The even more crucial question is this: do we even actually know them? Do we actually know who the Malays are? What the Malays are? Where the Malays are?
It is sad to note that some of us see the Malays as one single entity with a set of stereotypes. For example, we didn’t even realise that we are being racial when we see most Malays as policemen, enforcement officers, Mat Rempit, etc.
The same is true for others who only see Chinese as rich people and business owners who always cheat Malays. After 50 years, the narrative has stayed the same. This is sad. Read the rest of this entry »
Malay Mail Online
January 22, 2016
KUALA LUMPUR, Jan 22 — Malaysia stayed mired among countries rated as “flawed democracies” in The Economist Intelligence Unit’s (EIU) Democracy Index 2015 released this week, losing three positions from the previous year.
According to the EIU table, Malaysia is now 68th out of the 167 countries measured, after it scored 6.43 in the index, down from 65th in 2014, putting it behind Indonesia (49th) and the Philippines (54th), but ahead of 74th placed Singapore.
“These countries also have free and fair elections and, even if there are problems (such as infringements on media freedom), basic civil liberties are respected.
“However, there are significant weaknesses in other aspects of democracy, including problems in governance, an underdeveloped political culture and low levels of political participation,” the EIU explained.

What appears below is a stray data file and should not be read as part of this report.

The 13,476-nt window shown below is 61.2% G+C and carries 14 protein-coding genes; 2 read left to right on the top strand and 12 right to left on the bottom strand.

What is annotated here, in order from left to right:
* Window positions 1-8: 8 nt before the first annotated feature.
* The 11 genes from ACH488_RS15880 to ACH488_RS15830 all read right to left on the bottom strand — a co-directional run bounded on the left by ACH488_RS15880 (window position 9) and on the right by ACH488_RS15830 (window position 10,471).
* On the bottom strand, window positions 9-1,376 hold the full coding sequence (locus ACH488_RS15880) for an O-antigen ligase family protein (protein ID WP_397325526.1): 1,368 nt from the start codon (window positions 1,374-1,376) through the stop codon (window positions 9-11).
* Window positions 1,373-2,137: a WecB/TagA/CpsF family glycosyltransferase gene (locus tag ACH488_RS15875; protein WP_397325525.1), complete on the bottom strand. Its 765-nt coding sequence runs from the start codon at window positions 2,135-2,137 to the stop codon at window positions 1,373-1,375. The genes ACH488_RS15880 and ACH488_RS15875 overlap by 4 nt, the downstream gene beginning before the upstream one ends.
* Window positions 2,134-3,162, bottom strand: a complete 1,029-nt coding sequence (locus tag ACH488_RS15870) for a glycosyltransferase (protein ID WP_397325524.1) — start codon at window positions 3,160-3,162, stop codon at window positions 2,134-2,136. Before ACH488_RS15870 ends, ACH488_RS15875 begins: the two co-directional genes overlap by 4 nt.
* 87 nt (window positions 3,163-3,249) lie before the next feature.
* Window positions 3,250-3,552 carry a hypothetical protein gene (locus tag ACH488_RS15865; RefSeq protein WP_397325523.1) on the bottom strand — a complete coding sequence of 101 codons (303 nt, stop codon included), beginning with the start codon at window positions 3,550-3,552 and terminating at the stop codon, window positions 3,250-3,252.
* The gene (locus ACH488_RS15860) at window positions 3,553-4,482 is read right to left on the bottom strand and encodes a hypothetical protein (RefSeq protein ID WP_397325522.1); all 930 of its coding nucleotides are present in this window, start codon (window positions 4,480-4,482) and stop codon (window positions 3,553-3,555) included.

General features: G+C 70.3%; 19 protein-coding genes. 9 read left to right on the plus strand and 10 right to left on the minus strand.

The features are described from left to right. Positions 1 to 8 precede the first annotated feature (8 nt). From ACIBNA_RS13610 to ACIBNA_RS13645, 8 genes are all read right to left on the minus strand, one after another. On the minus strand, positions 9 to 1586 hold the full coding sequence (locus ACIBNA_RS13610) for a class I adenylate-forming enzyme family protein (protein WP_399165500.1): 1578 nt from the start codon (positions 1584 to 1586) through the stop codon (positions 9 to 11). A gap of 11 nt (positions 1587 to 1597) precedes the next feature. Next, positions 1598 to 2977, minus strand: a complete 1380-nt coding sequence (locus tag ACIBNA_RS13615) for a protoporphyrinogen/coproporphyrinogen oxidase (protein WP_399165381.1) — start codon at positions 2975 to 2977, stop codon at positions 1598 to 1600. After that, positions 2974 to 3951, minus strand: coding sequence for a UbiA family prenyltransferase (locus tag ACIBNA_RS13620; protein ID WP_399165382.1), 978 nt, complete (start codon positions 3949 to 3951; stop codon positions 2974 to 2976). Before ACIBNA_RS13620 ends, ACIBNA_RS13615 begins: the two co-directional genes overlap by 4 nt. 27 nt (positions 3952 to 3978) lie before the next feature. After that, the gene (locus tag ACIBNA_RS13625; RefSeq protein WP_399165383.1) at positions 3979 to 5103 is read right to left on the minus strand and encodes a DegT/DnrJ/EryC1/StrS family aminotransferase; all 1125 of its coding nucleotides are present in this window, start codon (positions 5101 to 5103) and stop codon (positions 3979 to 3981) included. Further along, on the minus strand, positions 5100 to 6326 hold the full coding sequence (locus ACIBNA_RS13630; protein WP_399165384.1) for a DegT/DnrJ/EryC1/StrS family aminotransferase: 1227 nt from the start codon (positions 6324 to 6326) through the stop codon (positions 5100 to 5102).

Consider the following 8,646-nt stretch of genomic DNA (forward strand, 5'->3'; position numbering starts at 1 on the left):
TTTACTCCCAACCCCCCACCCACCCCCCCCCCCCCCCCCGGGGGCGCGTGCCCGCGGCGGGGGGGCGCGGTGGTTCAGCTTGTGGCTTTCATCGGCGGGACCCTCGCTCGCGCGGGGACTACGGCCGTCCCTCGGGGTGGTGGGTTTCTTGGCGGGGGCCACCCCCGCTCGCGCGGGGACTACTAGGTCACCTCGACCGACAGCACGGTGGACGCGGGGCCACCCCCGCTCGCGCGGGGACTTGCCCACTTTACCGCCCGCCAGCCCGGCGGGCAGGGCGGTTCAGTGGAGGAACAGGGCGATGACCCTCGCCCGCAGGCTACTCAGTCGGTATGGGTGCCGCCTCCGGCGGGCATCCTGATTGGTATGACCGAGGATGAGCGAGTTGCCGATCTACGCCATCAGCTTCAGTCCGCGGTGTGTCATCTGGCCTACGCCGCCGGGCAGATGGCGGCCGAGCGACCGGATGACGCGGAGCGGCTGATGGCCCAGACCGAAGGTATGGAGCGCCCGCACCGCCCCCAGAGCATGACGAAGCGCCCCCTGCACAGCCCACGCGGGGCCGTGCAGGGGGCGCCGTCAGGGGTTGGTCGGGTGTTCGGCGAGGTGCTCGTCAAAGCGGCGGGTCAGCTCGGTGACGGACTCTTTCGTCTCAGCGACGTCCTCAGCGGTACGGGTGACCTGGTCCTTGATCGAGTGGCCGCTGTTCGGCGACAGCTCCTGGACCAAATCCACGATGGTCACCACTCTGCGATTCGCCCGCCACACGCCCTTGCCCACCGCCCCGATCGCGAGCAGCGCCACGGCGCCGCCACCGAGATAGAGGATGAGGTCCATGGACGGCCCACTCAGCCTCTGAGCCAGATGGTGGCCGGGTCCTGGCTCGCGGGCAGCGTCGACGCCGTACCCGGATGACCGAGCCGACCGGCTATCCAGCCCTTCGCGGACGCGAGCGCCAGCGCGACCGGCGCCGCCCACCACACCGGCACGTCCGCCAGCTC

Read the rest of this entry »
Don’t have to invent the wheel, just have the political will to do what is right and just to implement the Cabinet decision of April 22, 2009 or resign as Ministers
All eyes are on the Cabinet meeting today – will the Prime Minister, Datuk Seri Najib Razak and his 36 Ministers in the jumbo Cabinet end one of the greatest injustices of the seven-year Najib premiership – the Indira Gandhi injustice where a mother had been forcibly separated from her 11-month old baby daughter not for one or two years but for seven long years!
For seven long years, the Prime Minister, the Cabinet, Parliament and the Judiciary have all failed Indira Gandhi and her daughter, and the Constitution, the laws, the courts and the system of governance have been manipulated to deny Indira and her daughter their fundamental rights as a mother and a child to be to see, hold and touch each other!
There is no need for the Cabinet today to invent the wheel. Just have the political will to do what is right and just to implement the Cabinet decision of April 22, 2009 that there should be no unilateral conversion of children and that the children of parents where one parent chooses to convert to Islam must continue to be raised in the common religion at the time of the marriage. Or resign as Ministers!